The invention further includes a push cylinder 70 (FIG. 3) mounted on plate 50. The push cylinder 70 is a hydraulic cylinder which terminates at a blocking surface 72. Cylinder 70 advances and retracts surface 72 between two positions. In an extended position, surface 72 is generally in flush alignment with plastic wear strip 56. In a retracted position, cylinder surface 72 is below the positioning of a pipe 20 received within pocket 58.
To rotate the transfer member 36 about its axis, a hydraulic cylinder 74 is provided having a cylinder end secured to the frame and a piston end secured to either of plates 50, 51 at a position away from the axis of rotation. Accordingly, expansion or retraction of cylinder 74 causes rotation of the transfer member about its axis.
With the structure of the invention thus described, the operation of the invention can now be appreciated with reference to FIGS. 4-10. In FIG. 4, transfer member 36 is shown with the pocket 58 aligned with column 43 of magazine 26. The grip 60 is shown in a retracted position. Accordingly, the gripping fingers 64 are spread apart (by reason of cams 68) in a position to receive a pipe from column 43. However, the push cylinder 70 is shown in an extended position such that the blocking surface 72 is generally flush with strip 56. Accordingly, a pipe from column 43 may not fall into the pocket. Also, it should be noted that the plastic strip 56 acts as a blocking surface to prevent any pipe from any of the other columns 41, 42, 44 and 45 from dropping out of the magazine.
When it is desired to load a pipe from column 43, the push cylinder 70 is retracted such that the blocking surface 72 is lowered to permit a pipe 20 to drop from column 43 into the pocket. In this position, the pipe 20 is now positioned below the strip 56 and received between the fingers 64 of the grip 60 (see FIG. 5). The cylinder 74 is then actuated to rotate the transfer member in a counterclockwise direction in the view of FIG. 6.
When the pocket 58 has cleared the magazine, the grip cylinder 62 is extended such that the grip 60 is moved radially away from the transfer member (see FIG. 7). As the grip 60 moves away from the transfer member 36, the influence of the cams 68 is eliminated and the spring 66 urges the gripping fingers 64 to securely grip the pipe 20. It should be noted that in the process of moving the transfer member 36 from the position of FIG. 5 to that of FIG. 7, the remaining pipe 20 within magazine 26 ride against the plastic strip 56 and are prevented from dropping out of the magazine 26.
FIG. 8 shows the transfer member 36 in a load position where the pipe 20 in grip 60 is received within the bracket 18. It will be appreciated that the bracket 18 is positioned to be on the side of the grip such that the bracket 18 does not interfere with the grip itself. Instead, a portion of the pipe extending beyond the grip is received within the bracket 18.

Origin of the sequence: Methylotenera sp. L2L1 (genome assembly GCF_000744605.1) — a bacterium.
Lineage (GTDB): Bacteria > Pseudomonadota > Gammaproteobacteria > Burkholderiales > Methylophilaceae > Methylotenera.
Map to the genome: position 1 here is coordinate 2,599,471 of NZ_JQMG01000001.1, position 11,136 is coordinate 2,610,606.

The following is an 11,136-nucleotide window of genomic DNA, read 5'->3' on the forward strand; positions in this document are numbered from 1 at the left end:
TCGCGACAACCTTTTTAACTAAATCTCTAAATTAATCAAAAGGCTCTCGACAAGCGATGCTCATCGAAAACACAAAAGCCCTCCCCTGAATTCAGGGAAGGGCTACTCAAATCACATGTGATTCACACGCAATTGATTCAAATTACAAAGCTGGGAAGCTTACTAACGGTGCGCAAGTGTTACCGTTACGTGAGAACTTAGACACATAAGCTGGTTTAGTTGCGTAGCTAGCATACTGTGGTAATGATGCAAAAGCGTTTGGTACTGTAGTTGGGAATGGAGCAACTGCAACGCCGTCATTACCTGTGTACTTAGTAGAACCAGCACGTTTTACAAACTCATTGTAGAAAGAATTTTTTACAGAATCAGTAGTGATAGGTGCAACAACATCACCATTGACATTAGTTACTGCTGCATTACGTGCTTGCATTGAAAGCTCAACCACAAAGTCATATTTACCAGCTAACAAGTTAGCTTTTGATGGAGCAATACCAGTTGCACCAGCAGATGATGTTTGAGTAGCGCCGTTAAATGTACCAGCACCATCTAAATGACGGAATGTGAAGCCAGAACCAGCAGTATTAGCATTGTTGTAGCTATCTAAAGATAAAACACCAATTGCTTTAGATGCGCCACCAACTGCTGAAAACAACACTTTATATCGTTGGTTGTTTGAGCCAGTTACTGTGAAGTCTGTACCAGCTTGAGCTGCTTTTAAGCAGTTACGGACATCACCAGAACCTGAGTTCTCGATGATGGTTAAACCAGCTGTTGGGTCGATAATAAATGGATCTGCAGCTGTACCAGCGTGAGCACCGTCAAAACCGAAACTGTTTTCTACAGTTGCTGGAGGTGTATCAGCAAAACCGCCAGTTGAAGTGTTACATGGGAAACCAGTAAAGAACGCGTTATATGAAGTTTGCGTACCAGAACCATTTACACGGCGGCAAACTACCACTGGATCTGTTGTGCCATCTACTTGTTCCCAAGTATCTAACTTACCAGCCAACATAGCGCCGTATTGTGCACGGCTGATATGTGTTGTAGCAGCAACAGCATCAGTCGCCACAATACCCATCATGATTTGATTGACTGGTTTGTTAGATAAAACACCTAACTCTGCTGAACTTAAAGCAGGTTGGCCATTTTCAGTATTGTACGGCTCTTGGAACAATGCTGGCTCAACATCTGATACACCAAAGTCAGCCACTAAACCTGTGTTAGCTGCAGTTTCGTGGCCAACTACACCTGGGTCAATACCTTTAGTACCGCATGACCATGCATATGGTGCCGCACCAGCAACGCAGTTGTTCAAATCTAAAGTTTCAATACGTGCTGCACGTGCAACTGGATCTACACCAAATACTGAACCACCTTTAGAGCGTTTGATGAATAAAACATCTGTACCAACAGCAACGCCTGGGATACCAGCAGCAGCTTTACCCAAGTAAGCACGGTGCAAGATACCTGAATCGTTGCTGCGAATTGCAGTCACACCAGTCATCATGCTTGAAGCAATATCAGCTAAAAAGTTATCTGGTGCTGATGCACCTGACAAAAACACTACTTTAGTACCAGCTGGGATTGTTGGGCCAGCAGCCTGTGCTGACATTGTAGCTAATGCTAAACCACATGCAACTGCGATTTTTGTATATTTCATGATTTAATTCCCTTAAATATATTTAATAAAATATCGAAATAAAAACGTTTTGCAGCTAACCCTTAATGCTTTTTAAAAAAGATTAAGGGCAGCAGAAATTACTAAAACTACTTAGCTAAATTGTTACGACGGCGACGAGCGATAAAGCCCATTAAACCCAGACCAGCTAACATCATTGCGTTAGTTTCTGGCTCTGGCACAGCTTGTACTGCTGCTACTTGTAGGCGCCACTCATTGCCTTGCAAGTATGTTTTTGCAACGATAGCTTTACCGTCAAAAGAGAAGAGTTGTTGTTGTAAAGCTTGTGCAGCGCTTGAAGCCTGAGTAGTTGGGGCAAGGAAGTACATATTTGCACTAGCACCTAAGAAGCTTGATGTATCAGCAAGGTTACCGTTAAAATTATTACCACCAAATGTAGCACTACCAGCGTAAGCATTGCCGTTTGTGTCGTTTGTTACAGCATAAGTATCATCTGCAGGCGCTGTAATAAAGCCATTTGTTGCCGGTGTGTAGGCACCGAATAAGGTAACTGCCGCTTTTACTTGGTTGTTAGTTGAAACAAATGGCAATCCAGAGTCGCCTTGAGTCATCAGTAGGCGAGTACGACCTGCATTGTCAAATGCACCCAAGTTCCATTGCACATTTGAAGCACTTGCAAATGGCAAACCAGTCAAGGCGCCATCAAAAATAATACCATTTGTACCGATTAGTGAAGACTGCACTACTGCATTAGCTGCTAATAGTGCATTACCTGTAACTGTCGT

With the pipe 20 received within the bracket 18, a side wall of the bracket prevents lateral movement of the pipe 20. Accordingly, when cylinder 62 is retracted, the spring 66 of grip 60 compresses as the grip 60 moves laterally but as the pipe 20 is restricted from such lateral movement by reason of the side wall of the bracket. Accordingly, the pipe 20 remains within the bracket and the grip 60 becomes fully retracted as shown in FIG. 9. When it is desirable to select another pipe from any of columns 41-45, the push cylinder 70 is expanded to place the blocking surface 72 in a blocking position (as in FIG. 4) and the transfer member 36 is then pivoted such that the pocket 58 is aligned with the column from which it is desired to remove a pipe.
The present invention permits manual loading of a pipe by simply rotating the pipe transfer mechanism 36 clockwise to a position with the pocket clearing magazine 26 as shown in FIG. 10. Accordingly, a pipe 20 may be manually placed into the pocket 18.
After a load of pipe from a magazine has been completely placed, the entire magazine 26 may be removed by a crane and a full magazine may be put in its place.
From the foregoing detailed description of the present invention, it has been shown how the objects of the invention have been attained in a preferred manner. However, modifications and equivalents of the disclosed concepts such as those which readily occur to one skilled in the art are intended to be included within the scope of the claims which are appended hereto.
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|U.S. Classification||414/797.7, 198/468.2, 414/746.4, 198/448, 414/732, 414/797.8, 198/370.01|
|International Classification||B65G59/06, E21B19/15|
|Cooperative Classification||B65G59/062, E21B19/15|
|European Classification||B65G59/06B2, E21B19/15|
|May 11, 1995||AS||Assignment|
Owner name: VERMEER MANUFACTURING COMPANY, IOWA
Free format text: ASSIGNMENT OF ASSIGNORS INTEREST;ASSIGNORS:ROZENDAAL, PETER C.;LANGENFELD, DAVID P.;REEL/FRAME:007498/0487
Effective date: 19950505
|Jan 26, 2000||FPAY||Fee payment|
Year of fee payment: 4
|Feb 26, 2004||FPAY||Fee payment|
Year of fee payment: 8
|Dec 19, 2007||FPAY||Fee payment|
Year of fee payment: 12